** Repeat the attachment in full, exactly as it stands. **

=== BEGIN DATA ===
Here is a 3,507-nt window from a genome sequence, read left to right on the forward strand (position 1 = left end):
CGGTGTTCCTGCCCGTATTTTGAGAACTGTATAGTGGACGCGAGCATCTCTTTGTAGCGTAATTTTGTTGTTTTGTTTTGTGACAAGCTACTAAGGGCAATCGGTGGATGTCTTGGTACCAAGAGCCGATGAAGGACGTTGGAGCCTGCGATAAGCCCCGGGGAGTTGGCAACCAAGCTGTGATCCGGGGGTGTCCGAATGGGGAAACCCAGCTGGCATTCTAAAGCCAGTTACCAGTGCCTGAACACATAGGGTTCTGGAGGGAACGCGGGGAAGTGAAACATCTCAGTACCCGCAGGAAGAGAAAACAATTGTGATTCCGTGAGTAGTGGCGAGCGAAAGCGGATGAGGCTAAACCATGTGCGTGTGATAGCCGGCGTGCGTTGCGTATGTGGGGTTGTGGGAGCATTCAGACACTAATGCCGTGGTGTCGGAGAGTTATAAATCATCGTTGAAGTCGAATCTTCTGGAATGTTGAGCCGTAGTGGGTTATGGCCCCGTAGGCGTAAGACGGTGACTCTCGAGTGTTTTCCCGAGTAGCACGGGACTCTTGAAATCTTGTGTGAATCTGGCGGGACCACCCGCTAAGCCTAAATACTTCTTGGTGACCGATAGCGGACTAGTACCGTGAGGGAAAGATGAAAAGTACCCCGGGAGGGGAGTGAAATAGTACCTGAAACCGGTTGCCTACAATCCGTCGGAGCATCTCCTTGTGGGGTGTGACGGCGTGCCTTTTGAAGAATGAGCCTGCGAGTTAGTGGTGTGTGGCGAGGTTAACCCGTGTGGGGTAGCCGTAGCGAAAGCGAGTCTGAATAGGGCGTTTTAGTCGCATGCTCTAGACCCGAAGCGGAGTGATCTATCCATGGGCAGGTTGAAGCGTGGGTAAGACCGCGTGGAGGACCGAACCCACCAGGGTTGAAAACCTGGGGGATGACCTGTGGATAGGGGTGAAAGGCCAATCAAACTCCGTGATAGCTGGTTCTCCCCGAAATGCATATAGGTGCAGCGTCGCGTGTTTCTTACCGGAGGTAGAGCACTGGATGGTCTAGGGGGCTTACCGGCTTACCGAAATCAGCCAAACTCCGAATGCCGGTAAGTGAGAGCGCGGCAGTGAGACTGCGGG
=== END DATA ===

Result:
Here is a 3,507-nt window from a genome sequence, read left to right on the forward strand (position 1 = left end):
CGGTGTTCCTGCCCGTATTTTGAGAACTGTATAGTGGACGCGAGCATCTCTTTGTAGCGTAATTTTGTTGTTTTGTTTTGTGACAAGCTACTAAGGGCAATCGGTGGATGTCTTGGTACCAAGAGCCGATGAAGGACGTTGGAGCCTGCGATAAGCCCCGGGGAGTTGGCAACCAAGCTGTGATCCGGGGGTGTCCGAATGGGGAAACCCAGCTGGCATTCTAAAGCCAGTTACCAGTGCCTGAACACATAGGGTTCTGGAGGGAACGCGGGGAAGTGAAACATCTCAGTACCCGCAGGAAGAGAAAACAATTGTGATTCCGTGAGTAGTGGCGAGCGAAAGCGGATGAGGCTAAACCATGTGCGTGTGATAGCCGGCGTGCGTTGCGTATGTGGGGTTGTGGGAGCATTCAGACACTAATGCCGTGGTGTCGGAGAGTTATAAATCATCGTTGAAGTCGAATCTTCTGGAATGTTGAGCCGTAGTGGGTTATGGCCCCGTAGGCGTAAGACGGTGACTCTCGAGTGTTTTCCCGAGTAGCACGGGACTCTTGAAATCTTGTGTGAATCTGGCGGGACCACCCGCTAAGCCTAAATACTTCTTGGTGACCGATAGCGGACTAGTACCGTGAGGGAAAGATGAAAAGTACCCCGGGAGGGGAGTGAAATAGTACCTGAAACCGGTTGCCTACAATCCGTCGGAGCATCTCCTTGTGGGGTGTGACGGCGTGCCTTTTGAAGAATGAGCCTGCGAGTTAGTGGTGTGTGGCGAGGTTAACCCGTGTGGGGTAGCCGTAGCGAAAGCGAGTCTGAATAGGGCGTTTTAGTCGCATGCTCTAGACCCGAAGCGGAGTGATCTATCCATGGGCAGGTTGAAGCGTGGGTAAGACCGCGTGGAGGACCGAACCCACCAGGGTTGAAAACCTGGGGGATGACCTGTGGATAGGGGTGAAAGGCCAATCAAACTCCGTGATAGCTGGTTCTCCCCGAAATGCATATAGGTGCAGCGTCGCGTGTTTCTTACCGGAGGTAGAGCACTGGATGGTCTAGGGGGCTTACCGGCTTACCGAAATCAGCCAAACTCCGAATGCCGGTAAGTGAGAGCGCGGCAGTGAGACTGCGGG